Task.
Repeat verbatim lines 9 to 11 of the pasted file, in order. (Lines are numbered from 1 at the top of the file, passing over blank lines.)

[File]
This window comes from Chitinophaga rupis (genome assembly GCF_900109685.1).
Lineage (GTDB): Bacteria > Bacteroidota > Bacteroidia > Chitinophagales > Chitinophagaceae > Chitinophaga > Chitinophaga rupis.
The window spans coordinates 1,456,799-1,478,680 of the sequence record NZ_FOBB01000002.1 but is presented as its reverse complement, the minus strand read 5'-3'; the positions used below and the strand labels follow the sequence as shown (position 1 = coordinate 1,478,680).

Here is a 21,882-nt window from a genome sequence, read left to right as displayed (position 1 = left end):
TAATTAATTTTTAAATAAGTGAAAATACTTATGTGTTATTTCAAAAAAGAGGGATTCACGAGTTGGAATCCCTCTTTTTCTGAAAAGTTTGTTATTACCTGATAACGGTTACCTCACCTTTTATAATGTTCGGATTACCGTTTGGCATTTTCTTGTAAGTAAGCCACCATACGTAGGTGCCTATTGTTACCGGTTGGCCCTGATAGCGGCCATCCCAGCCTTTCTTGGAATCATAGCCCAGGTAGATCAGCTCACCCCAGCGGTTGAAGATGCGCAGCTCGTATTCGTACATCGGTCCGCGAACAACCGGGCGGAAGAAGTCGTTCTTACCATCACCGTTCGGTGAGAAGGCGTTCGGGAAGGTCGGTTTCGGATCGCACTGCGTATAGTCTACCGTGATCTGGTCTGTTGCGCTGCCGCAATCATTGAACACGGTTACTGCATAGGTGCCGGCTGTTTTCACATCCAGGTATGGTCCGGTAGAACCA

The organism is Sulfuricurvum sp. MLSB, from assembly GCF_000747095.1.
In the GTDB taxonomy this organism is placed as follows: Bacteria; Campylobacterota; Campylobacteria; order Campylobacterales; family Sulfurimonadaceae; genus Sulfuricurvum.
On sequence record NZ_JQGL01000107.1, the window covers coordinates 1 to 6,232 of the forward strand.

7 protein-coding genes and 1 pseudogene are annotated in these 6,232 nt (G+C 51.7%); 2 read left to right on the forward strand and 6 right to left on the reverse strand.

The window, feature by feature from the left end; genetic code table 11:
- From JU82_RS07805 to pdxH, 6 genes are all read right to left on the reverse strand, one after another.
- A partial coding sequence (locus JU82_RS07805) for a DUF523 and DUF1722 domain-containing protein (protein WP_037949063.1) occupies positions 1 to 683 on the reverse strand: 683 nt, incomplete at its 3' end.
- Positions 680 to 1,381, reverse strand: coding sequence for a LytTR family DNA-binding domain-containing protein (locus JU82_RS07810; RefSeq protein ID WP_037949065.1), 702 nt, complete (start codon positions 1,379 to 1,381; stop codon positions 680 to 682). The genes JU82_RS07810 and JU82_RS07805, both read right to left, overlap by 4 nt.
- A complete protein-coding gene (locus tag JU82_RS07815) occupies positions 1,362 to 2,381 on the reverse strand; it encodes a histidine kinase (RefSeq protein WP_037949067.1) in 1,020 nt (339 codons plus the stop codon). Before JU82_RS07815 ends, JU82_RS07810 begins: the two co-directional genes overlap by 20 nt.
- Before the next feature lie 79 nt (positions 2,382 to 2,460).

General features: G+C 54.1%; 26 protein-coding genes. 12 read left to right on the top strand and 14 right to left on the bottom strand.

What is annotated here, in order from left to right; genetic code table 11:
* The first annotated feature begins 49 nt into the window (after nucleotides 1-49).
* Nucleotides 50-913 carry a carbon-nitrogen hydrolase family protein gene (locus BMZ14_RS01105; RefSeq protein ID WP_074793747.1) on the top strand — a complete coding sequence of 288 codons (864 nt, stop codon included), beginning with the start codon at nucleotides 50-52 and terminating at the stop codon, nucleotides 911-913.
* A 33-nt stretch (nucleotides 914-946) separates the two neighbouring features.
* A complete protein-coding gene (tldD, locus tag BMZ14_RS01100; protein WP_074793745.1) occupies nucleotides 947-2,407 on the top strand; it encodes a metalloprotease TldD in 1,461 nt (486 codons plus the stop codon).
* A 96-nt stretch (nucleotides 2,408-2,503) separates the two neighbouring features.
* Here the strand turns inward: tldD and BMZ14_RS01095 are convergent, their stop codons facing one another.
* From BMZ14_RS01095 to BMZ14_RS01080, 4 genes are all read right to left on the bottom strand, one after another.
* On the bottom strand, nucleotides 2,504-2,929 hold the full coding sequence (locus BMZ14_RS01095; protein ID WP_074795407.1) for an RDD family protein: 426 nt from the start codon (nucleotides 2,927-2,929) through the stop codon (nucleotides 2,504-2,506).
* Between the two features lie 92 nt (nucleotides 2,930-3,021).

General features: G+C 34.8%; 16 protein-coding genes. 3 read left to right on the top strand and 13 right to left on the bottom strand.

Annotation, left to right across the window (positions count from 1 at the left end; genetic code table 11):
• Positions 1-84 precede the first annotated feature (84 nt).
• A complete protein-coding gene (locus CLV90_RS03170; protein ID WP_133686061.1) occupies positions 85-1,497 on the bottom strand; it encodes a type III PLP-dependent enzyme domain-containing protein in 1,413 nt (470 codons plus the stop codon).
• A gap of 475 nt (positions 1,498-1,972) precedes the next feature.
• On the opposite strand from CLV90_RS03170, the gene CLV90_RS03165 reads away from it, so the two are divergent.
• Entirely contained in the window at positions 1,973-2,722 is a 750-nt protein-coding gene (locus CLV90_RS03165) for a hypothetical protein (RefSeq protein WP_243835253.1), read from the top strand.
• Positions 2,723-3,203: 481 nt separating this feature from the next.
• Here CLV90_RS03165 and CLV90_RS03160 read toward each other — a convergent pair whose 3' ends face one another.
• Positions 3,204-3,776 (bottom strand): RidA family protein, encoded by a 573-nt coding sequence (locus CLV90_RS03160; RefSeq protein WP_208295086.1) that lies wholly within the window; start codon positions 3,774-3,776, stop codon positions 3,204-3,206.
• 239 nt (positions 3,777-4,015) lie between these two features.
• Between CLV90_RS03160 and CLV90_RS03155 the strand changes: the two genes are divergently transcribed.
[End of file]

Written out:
7 protein-coding genes and 1 pseudogene are annotated in these 6,232 nt (G+C 51.7%); 2 read left to right on the forward strand and 6 right to left on the reverse strand.

The window, feature by feature from the left end; genetic code table 11:
- From JU82_RS07805 to pdxH, 6 genes are all read right to left on the reverse strand, one after another.